So tonight, let's take a look at a well known video by a group of inventive kids calling themselves neverhidefilms. You have probably seen it, it feature is two funny guys and one of them is able to catch sunglasses right on his head in like totally radical ways. Of course, many smart kids posted partial theories on how the tricks were done but there is never been a definitive explanation because there is no singular answer, it was a combination of techniques.
So since the video has been around a long time and I am sure the creator's wont mind lets break it down, captain dissolution style. Alright, there are seven scenes with effects in the video. The intro is a combination of two seamlessly combined shots. The first is played back in reverse and the glasses are not thrown at the catcher but pulled towards the throwers hand by an incredible invention, the string. So it's all played back in reverse until this switch pan during which there is an invisible cut to a straightforward shot where the characters lean.
In the roof scene it's the opposite, the first half is straightforward then there is a seamless cut, see upside down, right side up, upside down, right side up, and the second half is performed in reverse with the glasses once again pulled off the catcher by the trusty string.
The overpass scene is done exactly the same way. The elevator is single reverse shot with the glasses pulled by the string as soon as the doors opened.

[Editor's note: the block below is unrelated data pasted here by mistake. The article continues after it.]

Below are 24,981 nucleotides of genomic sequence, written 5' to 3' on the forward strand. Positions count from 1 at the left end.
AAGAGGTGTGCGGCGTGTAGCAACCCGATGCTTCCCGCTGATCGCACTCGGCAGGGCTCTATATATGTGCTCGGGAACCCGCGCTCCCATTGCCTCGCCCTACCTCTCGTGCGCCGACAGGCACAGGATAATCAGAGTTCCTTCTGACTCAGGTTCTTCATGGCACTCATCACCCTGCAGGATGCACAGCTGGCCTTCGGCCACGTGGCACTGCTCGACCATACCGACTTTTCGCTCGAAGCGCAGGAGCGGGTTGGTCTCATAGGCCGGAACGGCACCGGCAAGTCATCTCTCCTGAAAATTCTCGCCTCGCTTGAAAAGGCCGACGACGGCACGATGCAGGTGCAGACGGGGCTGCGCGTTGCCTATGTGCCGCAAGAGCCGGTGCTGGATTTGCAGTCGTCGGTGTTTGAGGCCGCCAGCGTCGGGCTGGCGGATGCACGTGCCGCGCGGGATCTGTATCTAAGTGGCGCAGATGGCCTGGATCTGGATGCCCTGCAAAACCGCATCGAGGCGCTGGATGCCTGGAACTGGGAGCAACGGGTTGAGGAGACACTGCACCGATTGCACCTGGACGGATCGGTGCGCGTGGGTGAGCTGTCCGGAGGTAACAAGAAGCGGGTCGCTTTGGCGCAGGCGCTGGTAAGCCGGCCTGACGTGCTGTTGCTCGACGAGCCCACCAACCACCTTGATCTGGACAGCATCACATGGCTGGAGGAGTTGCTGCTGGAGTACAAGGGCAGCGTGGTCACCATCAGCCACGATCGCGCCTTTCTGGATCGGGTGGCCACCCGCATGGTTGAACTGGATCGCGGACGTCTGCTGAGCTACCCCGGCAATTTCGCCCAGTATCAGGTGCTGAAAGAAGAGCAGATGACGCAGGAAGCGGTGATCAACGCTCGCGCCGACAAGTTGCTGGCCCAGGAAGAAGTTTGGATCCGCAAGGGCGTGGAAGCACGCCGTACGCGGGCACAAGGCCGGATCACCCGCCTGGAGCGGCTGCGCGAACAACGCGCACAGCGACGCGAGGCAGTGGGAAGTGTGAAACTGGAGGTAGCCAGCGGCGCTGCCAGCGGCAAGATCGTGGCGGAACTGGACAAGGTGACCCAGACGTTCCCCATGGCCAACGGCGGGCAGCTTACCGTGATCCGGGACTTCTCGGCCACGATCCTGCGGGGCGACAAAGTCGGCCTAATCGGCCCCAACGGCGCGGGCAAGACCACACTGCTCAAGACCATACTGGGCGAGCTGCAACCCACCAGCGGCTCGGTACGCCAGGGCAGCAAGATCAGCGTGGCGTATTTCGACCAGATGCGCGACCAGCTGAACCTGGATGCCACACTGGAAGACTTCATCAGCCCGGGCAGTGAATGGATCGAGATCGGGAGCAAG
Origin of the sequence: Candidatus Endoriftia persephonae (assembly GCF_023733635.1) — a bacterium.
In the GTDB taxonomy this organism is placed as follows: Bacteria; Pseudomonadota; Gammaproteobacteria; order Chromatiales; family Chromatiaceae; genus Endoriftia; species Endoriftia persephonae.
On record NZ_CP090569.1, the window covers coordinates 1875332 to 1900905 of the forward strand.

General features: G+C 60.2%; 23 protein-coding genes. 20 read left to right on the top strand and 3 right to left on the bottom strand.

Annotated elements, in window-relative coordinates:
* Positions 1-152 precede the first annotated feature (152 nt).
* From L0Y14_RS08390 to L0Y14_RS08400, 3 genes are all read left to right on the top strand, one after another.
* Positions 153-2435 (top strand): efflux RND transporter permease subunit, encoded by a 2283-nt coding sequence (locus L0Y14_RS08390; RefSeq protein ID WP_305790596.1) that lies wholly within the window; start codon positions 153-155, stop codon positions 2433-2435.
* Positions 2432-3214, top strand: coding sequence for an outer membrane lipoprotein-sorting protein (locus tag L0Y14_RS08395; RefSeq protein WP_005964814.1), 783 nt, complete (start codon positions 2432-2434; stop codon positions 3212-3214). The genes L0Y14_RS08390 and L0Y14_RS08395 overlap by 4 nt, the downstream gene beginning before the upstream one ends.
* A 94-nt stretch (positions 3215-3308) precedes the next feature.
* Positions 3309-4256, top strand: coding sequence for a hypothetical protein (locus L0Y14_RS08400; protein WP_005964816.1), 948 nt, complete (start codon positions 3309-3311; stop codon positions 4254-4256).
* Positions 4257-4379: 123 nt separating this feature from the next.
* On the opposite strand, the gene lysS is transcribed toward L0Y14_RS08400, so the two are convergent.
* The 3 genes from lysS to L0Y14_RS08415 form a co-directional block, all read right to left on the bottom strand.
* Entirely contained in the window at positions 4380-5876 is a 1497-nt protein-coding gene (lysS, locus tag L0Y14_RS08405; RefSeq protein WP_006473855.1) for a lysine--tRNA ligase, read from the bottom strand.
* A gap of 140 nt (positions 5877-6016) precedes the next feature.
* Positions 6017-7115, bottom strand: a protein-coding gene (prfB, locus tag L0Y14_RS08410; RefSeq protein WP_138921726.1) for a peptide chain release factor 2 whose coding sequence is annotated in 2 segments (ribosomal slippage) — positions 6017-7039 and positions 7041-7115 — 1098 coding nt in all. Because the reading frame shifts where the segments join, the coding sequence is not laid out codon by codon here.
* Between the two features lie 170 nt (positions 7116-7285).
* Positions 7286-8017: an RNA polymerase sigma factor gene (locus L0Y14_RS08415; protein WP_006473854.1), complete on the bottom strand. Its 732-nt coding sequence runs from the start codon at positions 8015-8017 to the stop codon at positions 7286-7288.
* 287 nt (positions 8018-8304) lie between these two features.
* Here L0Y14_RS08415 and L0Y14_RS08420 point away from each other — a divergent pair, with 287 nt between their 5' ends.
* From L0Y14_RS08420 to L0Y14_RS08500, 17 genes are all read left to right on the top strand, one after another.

Now the skateboard catapult shot is a vary fancy transition between two shots, as the glasses are launched they seem to have been isolated and guided to fly towards the catchers face whose side was filmed separately and actually he is wearing the glasses the whole time but for the brief moment that he is on screen before the fake glasses reach him a frame of this face without glasses is superimposed over his actual face. The glasses from the other shot and the fake face disappear on the frame where the catching is supposed to occur, nice and clean.
The skateboarding is a simple reverse shot using the string and they left you a clue, listen to the sound of the wheels on the pavement, it's backwards. That sounds great, hey impressive backwards skateboarding skills. I want to see the outtakes. Now even though the guy's movements are a little weird in the beginning of the car scene no reverse playback was used. This is a fancy version of a split screen effect. Look at the car dimensions here, the post and everything after it is a separately filmed portion.
The gag is that the thrower doesn't actually throw the glasses at all and for a few frames a face with glasses is once again pasted and tracked on top of the catchers face until the split reveals a shot where the glasses really are on him. The close up insert was done separately using the same reverse motion and string technique and was filmed the car moving a little slower.
We maybe able to break it down but that doesn't mean it didn't take a lot of work, neverhidefilms probably had to tape straightforward versions of some shots in order to reverse them and learn the backwards choreography, and if you think you know everything check out their sequel to this called Bobbing for Glasses, that one is a lot tougher to figure out.
But now, I am afraid it is time for me to go kids; a teen in Washington is confused and upset by the visual trickery in old Bewitched episode; this might require some visual aids. Remember, love with your heart, use your head for everything else. Captain Disillusion.